Trying to lose weight, but just feel constantly hungry? These healthy foods will keep you feeling satisfied for longer, and stop you snacking.
If you find yourself wanting to reach for unhealthy snacks throughout the day, it may be down to what’s on your plate at meal times. Cutting back on calories (opens in new tab) doesn’t mean you have to go hungry; infact, there are a variety of foods that are both nutritional and great for keeping you fuller, longer. (opens in new tab)
Eat watery foods
Leafy greens such as broccoli, cauliflower, asparagus, peppers and celery are high in bread and water, which means they take up more space in your stomach and keep you satisfied. Similarly, fruits such as apples contain a great combination of fibre and water that keep you feeling full without increasing your calorie intake.
Up the fibre
High- fibre (opens in new tab) foods have a slow digestion time, which means they stay in your stomach longer. ‘These foods include all wholegrains and pseudograins such as brown rice, oats, buckwheat, quinoa, spelt, as well as nuts, seeds and vegetables. These can be used to replace refined or white versions such as white pasta, bread and rice,’ explains Healthspan nutritionist Rob Hobson.
We’ve all heard of healthy fats, and avocados are top of the list for quietening those hunger pangs. Research has shown that people who add avocado to their lunch box are 40 per cent less likely to eat for an hour afterwards than those who don’t. Other heart-healthy fats include almonds, peanut butter and olive oil, but be careful, warns Rob. ‘Don’t be tricked into over-consuming these if you’re trying to lose weight – while they contribute to fullness, they contain almost twice the calories,’ he explains.
Snack on soup
The high water content of soup along with its low calorie density allows you to fill up on big portions. But stick with broth or tomato-based soups instead of cream-based ones, which are often very calorie dense. We have plenty of chunky soup recipes (opens in new tab) to keep you feel full.
Pile on protein
Protein (opens in new tab) is derived from the Greek word ‘proteious’, meaning ‘prime of importance’. But why is it so important? ‘Protein is filling and slows down the rate at which sugars and starches are released into the body, meaning you’re less likely to feel hungry soon after eating it,’ explains nutrition expert Jenny Tschiesche.
As a golden rule, you should aim to eat 0.75g for each kilogram you weigh so, roughly translated, a woman weighing 60kg would need 45g of protein and a man weighing 80kg would need 60g. ‘Protein-rich foods include meat, fish, dairy, Quorn and tofu,’ says Rob.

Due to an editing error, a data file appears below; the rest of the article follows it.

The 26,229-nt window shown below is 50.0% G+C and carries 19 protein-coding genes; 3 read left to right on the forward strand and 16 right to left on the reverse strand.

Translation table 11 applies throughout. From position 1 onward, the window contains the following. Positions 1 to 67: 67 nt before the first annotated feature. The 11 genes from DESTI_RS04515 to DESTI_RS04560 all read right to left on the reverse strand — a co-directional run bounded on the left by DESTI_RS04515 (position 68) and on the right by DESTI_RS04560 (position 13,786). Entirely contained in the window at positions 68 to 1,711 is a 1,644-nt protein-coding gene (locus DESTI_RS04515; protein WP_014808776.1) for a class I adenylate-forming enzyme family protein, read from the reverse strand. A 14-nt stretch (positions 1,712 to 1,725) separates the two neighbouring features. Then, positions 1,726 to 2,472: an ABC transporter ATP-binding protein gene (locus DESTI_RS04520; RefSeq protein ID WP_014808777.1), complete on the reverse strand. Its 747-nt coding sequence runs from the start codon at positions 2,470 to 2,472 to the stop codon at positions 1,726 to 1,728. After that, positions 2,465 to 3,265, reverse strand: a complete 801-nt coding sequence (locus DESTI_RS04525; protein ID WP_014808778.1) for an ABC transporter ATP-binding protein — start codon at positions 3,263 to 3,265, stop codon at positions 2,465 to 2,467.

A serving of beans, lentils, chickpeas or even peanuts provides a great ‘feel-full’ combination of lean protein, complex carbohydrates and good fats. Legumes include beans, lentils and peas. Research** has shown that people who consume 150g of legumes daily felt as much as 31% fuller after eating. ‘These are one of the richest dietary sources of fibre so are good to include in the diet if you are trying to watch your weight,’ says Rob.
Bitter taste. ‘The bitter taste triggers production of gastric juices in the stomach, encouraging better digestion. They help you to break down food better, so whatever you are eating has a better chance of making you feel as if you have actually eaten,’ explains Alison Cullen, A.Vogel nutrition therapist. Whereas, if you have poor absorption, however healthy your diet and whatever types of food you eat, they are less likely to hit your satiety buttons.
The feel full meal plan by Rob Hobson
✱ Yogurt topped with nuts, seeds and almond butter
✱ Scrambled eggs (opens in new tab) on wholegrain toast
✱ Quinoa or brown rice (opens in new tab) salad with chicken and vegetables, dressed with olive oil and lemon juice
✱ Mexican bean and avocado wrap (wholegrain)
✱ Quorn (opens in new tab) bolognese with spelt pasta
✱ Oven baked salmon with roasted sweet potato and vegetables.
✱ Greek yogurt
Greek yogurt is rich in protein so may help you feel fuller for longer. It also contains less sugar thanregular yogurt.Avoid thefruit-flavoured kinds andinstead add fresh fruit.
Popcorn (opens in new tab) is high in fibre, contains protein and, with 30g containing just 122 calories, it’s a great snack. Opt for air-popped, unflavoured popcorn. Add smoked paprika or olive oil for flavour.
Why not try A.Vogel Digestisan £4.50 - A traditional herbal medicinal remedy for relieving indigestion and flatulence associated with over-indulgence in food or drink. This also contains artichoke extract, which stimulates bile production to help aid digestion, and helps to reduce bloating and flatulence.
Rose Goodman joined Future Publishing in 2020 and writes across print titles and websites such as Woman&Home, GoodtoKnow and MyImperfectLife.
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